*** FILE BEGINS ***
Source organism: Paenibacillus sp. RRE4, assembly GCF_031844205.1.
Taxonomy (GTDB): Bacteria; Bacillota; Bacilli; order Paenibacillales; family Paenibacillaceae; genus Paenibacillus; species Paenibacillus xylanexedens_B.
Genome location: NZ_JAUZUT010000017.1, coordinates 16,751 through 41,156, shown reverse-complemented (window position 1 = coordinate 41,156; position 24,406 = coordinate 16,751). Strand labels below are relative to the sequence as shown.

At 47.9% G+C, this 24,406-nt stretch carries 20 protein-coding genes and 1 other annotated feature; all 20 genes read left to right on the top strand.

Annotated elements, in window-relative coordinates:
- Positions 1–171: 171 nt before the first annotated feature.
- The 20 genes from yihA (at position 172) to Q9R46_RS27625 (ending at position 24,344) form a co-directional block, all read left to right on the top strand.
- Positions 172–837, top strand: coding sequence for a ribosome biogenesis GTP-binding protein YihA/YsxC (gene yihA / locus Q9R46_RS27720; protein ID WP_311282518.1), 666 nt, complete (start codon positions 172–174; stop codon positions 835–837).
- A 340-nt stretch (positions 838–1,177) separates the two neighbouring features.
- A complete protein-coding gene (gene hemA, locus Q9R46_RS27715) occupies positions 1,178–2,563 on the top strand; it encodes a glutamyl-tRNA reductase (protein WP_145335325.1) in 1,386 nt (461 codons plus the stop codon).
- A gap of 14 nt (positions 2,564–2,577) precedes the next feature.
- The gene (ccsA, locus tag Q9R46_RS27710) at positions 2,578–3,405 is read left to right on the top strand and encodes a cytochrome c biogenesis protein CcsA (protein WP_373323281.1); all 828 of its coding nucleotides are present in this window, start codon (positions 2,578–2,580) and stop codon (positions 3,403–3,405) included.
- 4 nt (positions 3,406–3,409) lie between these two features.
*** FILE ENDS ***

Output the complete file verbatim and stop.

Source organism: Paenibacillus sp. RRE4, assembly GCF_031844205.1.
Taxonomy (GTDB): Bacteria; Bacillota; Bacilli; order Paenibacillales; family Paenibacillaceae; genus Paenibacillus; species Paenibacillus xylanexedens_B.
Genome location: NZ_JAUZUT010000017.1, coordinates 16,751 through 41,156, shown reverse-complemented (window position 1 = coordinate 41,156; position 24,406 = coordinate 16,751). Strand labels below are relative to the sequence as shown.

At 47.9% G+C, this 24,406-nt stretch carries 20 protein-coding genes and 1 other annotated feature; all 20 genes read left to right on the top strand.

Annotated elements, in window-relative coordinates:
- Positions 1–171: 171 nt before the first annotated feature.
- The 20 genes from yihA (at position 172) to Q9R46_RS27625 (ending at position 24,344) form a co-directional block, all read left to right on the top strand.
- Positions 172–837, top strand: coding sequence for a ribosome biogenesis GTP-binding protein YihA/YsxC (gene yihA / locus Q9R46_RS27720; protein ID WP_311282518.1), 666 nt, complete (start codon positions 172–174; stop codon positions 835–837).
- A 340-nt stretch (positions 838–1,177) separates the two neighbouring features.
- A complete protein-coding gene (gene hemA, locus Q9R46_RS27715) occupies positions 1,178–2,563 on the top strand; it encodes a glutamyl-tRNA reductase (protein WP_145335325.1) in 1,386 nt (461 codons plus the stop codon).
- A gap of 14 nt (positions 2,564–2,577) precedes the next feature.
- The gene (ccsA, locus tag Q9R46_RS27710) at positions 2,578–3,405 is read left to right on the top strand and encodes a cytochrome c biogenesis protein CcsA (protein WP_373323281.1); all 828 of its coding nucleotides are present in this window, start codon (positions 2,578–2,580) and stop codon (positions 3,403–3,405) included.
- 4 nt (positions 3,406–3,409) lie between these two features.